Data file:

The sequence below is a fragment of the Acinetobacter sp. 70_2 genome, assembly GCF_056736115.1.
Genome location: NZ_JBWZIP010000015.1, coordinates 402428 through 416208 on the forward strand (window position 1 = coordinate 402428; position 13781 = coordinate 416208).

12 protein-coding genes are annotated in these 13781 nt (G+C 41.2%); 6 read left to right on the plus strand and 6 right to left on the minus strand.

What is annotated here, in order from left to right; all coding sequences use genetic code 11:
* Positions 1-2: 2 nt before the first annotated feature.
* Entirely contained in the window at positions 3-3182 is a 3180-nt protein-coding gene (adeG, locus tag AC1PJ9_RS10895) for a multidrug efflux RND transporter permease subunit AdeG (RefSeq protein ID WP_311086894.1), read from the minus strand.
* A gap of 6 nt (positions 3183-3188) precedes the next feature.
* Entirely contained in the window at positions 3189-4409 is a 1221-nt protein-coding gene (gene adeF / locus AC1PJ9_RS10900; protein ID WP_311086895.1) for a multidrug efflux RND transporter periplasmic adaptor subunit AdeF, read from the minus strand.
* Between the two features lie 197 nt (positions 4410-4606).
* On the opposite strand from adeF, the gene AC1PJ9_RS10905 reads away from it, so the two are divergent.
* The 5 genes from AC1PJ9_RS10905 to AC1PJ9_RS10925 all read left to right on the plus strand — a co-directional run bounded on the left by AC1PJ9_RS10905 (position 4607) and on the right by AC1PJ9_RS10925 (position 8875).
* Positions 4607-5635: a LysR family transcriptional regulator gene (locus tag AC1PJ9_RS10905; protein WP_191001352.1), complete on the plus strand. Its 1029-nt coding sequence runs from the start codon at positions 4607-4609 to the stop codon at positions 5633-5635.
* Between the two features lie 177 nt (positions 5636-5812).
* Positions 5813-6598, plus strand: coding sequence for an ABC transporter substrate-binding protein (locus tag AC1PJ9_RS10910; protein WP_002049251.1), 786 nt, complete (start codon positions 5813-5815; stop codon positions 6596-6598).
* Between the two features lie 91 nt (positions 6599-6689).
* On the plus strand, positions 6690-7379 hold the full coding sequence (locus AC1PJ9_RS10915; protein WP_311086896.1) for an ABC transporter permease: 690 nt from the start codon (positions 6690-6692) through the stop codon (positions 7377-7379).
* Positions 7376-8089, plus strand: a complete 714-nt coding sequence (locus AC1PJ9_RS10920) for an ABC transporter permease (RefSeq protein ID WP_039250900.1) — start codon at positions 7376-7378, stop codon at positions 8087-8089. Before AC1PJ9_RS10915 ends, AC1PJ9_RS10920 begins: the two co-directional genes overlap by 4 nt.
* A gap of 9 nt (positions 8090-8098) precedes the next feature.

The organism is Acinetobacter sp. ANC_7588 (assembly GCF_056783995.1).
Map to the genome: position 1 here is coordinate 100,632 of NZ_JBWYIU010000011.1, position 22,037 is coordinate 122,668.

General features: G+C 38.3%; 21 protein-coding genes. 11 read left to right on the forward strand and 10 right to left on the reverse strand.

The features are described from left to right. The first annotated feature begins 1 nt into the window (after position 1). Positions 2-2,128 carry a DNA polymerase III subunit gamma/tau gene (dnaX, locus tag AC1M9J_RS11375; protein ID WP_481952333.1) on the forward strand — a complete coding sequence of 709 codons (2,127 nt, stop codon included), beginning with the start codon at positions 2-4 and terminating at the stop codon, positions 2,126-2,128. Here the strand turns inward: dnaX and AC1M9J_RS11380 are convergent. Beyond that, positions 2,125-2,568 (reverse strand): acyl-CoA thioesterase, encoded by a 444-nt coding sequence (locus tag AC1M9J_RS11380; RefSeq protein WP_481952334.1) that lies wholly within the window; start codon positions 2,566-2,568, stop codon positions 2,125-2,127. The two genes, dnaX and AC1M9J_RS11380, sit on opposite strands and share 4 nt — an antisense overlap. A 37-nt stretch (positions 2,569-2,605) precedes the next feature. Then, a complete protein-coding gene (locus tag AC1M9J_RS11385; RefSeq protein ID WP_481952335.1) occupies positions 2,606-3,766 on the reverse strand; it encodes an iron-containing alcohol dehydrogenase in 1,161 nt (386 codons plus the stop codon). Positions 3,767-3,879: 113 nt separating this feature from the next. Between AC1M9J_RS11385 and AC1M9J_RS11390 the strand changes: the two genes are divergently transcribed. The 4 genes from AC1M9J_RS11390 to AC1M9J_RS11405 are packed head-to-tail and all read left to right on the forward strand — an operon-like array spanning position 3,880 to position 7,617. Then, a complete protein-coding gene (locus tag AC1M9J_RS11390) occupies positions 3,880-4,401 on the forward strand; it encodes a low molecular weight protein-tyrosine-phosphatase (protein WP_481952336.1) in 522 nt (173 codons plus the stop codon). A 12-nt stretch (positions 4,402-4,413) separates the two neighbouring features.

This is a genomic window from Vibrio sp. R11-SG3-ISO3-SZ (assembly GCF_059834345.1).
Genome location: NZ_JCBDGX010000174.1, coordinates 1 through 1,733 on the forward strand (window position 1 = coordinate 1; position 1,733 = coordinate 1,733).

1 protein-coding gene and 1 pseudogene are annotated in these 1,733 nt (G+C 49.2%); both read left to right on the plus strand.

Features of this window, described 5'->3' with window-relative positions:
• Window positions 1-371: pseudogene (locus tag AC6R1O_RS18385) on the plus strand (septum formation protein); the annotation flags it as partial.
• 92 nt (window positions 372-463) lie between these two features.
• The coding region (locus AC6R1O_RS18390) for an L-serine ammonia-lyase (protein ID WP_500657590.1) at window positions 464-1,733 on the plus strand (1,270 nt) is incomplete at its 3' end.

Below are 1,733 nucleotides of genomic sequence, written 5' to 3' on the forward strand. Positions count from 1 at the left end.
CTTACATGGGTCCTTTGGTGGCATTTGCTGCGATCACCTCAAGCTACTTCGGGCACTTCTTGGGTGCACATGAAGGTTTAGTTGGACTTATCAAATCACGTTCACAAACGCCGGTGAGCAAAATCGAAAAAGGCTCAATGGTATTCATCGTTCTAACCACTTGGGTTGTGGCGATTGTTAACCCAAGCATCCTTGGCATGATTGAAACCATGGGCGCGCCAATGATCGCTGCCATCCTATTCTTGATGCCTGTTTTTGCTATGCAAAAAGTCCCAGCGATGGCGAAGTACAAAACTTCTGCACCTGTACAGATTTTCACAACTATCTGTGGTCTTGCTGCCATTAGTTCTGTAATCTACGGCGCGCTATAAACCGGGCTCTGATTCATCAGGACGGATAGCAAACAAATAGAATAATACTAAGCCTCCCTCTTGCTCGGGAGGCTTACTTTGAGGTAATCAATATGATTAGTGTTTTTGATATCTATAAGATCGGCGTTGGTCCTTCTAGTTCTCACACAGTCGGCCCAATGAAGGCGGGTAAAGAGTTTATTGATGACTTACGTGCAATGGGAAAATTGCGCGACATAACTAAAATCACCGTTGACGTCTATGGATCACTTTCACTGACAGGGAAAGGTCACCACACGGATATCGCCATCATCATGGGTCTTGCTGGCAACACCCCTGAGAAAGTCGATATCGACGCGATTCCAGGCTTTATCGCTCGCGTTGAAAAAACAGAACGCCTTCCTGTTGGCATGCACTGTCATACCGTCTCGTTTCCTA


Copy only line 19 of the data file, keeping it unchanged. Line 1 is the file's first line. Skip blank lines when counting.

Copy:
The organism is Acinetobacter sp. ANC_7588 (assembly GCF_056783995.1).